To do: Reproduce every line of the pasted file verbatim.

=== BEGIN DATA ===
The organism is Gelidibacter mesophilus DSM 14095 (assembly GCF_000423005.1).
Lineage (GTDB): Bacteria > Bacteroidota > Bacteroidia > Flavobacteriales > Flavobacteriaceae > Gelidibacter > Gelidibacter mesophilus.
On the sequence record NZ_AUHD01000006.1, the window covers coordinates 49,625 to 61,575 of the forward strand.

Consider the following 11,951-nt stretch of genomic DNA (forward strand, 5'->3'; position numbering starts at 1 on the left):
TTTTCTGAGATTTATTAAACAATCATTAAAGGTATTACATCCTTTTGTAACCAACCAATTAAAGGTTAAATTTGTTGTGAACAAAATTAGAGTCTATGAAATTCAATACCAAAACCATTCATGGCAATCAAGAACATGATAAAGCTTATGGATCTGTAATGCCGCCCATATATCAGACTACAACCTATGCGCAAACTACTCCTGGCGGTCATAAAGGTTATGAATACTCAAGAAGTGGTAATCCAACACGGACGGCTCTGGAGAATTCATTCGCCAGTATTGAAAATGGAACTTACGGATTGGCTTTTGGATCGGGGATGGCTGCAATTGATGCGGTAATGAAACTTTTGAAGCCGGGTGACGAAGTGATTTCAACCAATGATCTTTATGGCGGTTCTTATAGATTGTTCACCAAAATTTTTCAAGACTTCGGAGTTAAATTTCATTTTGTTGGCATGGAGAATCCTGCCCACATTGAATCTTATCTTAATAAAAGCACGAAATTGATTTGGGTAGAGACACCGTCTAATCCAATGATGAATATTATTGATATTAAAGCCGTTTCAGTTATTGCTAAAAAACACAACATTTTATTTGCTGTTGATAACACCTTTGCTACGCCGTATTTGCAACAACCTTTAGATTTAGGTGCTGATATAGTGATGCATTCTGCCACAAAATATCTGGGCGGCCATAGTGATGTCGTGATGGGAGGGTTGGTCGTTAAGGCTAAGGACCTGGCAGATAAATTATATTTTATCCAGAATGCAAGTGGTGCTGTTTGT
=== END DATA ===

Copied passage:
The organism is Gelidibacter mesophilus DSM 14095 (assembly GCF_000423005.1).
Lineage (GTDB): Bacteria > Bacteroidota > Bacteroidia > Flavobacteriales > Flavobacteriaceae > Gelidibacter > Gelidibacter mesophilus.
On the sequence record NZ_AUHD01000006.1, the window covers coordinates 49,625 to 61,575 of the forward strand.

Consider the following 11,951-nt stretch of genomic DNA (forward strand, 5'->3'; position numbering starts at 1 on the left):
TTTTCTGAGATTTATTAAACAATCATTAAAGGTATTACATCCTTTTGTAACCAACCAATTAAAGGTTAAATTTGTTGTGAACAAAATTAGAGTCTATGAAATTCAATACCAAAACCATTCATGGCAATCAAGAACATGATAAAGCTTATGGATCTGTAATGCCGCCCATATATCAGACTACAACCTATGCGCAAACTACTCCTGGCGGTCATAAAGGTTATGAATACTCAAGAAGTGGTAATCCAACACGGACGGCTCTGGAGAATTCATTCGCCAGTATTGAAAATGGAACTTACGGATTGGCTTTTGGATCGGGGATGGCTGCAATTGATGCGGTAATGAAACTTTTGAAGCCGGGTGACGAAGTGATTTCAACCAATGATCTTTATGGCGGTTCTTATAGATTGTTCACCAAAATTTTTCAAGACTTCGGAGTTAAATTTCATTTTGTTGGCATGGAGAATCCTGCCCACATTGAATCTTATCTTAATAAAAGCACGAAATTGATTTGGGTAGAGACACCGTCTAATCCAATGATGAATATTATTGATATTAAAGCCGTTTCAGTTATTGCTAAAAAACACAACATTTTATTTGCTGTTGATAACACCTTTGCTACGCCGTATTTGCAACAACCTTTAGATTTAGGTGCTGATATAGTGATGCATTCTGCCACAAAATATCTGGGCGGCCATAGTGATGTCGTGATGGGAGGGTTGGTCGTTAAGGCTAAGGACCTGGCAGATAAATTATATTTTATCCAGAATGCAAGTGGTGCTGTTTGT